The key difference between a non-refundable and a refundable tax credit is that non-refundable tax credits are designed to reduce your tax payable to zero and don’t result in a tax refund. Refundable tax credits, on the other hand, not only reduce the amount of tax you have to pay, but any excess tax credit amount results in a tax refund from the government.
Example: Your tax owing for 2017 is $250; fortunately, you’re able to claim $600 in non-refundable tax credits on your return. While these credits will reduce your amount owing to zero, the remaining credit amount ($600 - $250 = $350) won’t be refunded to you.
As mentioned, refundable credits behave a little differently. Let’s assume that in addition to claiming the non-refundable credits in the previous example you were also able to claim $200 in refundable tax credits. Since your tax payable has already been reduced to zero by your non-refundable tax credits, you’ll get a refund of $200 for the total refundable credits amount.
What are some examples of non-refundable tax credits and can I transfer or carry forward unused credit amounts?
Some common non-refundable tax credits you might be familiar with include:
- Basic personal amount
- Age amount
- Spousal/common-law partner amount
- Public transit passes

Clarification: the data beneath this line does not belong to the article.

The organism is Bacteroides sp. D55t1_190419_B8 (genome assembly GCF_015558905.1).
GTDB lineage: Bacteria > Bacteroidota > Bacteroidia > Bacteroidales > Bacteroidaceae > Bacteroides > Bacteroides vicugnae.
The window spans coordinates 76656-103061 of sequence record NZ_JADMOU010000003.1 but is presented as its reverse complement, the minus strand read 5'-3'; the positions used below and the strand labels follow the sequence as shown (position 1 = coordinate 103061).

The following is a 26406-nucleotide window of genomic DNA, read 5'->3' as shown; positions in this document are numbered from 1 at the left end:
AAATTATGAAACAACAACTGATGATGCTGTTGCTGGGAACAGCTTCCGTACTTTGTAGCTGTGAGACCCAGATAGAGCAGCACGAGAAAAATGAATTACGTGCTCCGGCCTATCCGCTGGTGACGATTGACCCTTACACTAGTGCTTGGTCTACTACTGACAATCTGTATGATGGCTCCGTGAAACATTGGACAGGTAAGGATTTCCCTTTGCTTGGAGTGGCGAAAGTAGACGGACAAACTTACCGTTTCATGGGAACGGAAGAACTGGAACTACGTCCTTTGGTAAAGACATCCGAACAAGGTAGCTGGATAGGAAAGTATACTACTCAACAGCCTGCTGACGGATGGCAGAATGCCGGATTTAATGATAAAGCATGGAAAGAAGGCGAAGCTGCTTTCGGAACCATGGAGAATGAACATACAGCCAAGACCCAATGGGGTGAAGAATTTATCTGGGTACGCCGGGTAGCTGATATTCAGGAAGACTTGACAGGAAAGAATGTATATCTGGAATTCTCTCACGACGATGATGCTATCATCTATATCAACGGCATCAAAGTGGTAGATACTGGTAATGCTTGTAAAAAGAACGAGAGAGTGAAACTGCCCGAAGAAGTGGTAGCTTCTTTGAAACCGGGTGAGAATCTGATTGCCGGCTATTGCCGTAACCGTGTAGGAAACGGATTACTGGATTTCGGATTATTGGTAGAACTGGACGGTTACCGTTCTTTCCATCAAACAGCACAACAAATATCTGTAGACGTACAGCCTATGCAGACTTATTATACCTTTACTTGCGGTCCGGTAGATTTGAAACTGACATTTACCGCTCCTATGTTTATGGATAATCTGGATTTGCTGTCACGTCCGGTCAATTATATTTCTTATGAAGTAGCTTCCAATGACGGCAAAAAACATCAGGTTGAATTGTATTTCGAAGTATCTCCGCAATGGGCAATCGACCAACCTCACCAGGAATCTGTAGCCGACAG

- Tuition amount
- Medical expenses
- Charitable donations
Note: Eligibility requirements for these types of credits are based on your personal and family situation (things like your household income, number of family members that live with you, marital status, etc.).
Certain non-refundable tax credits can be carried forward for use in a future year or transferred to your spouse or common-law partner, if all or a portion of these amounts aren’t needed to reduce your own tax payable. Tax credits that can be carried forward to a future year include charitable donations and tuition amounts, and those that can be transferred to a spouse include the age amount, disability amount, and tuition amount. Refer to the Canada Revenue Agency (CRA) website for a full list of tax credits that can be claimed and how they work.
What are examples of refundable tax credits?
Here are a few examples of some refundable tax credits you might be claiming this year:
Note: Eligibility requirements for these types of credits are based on your personal and family situation (things like your household income, number of family members that live with you, marital status, etc.). Refer to the Canada Revenue Agency (CRA) website for a full list of tax credits that can be claimed and how they work.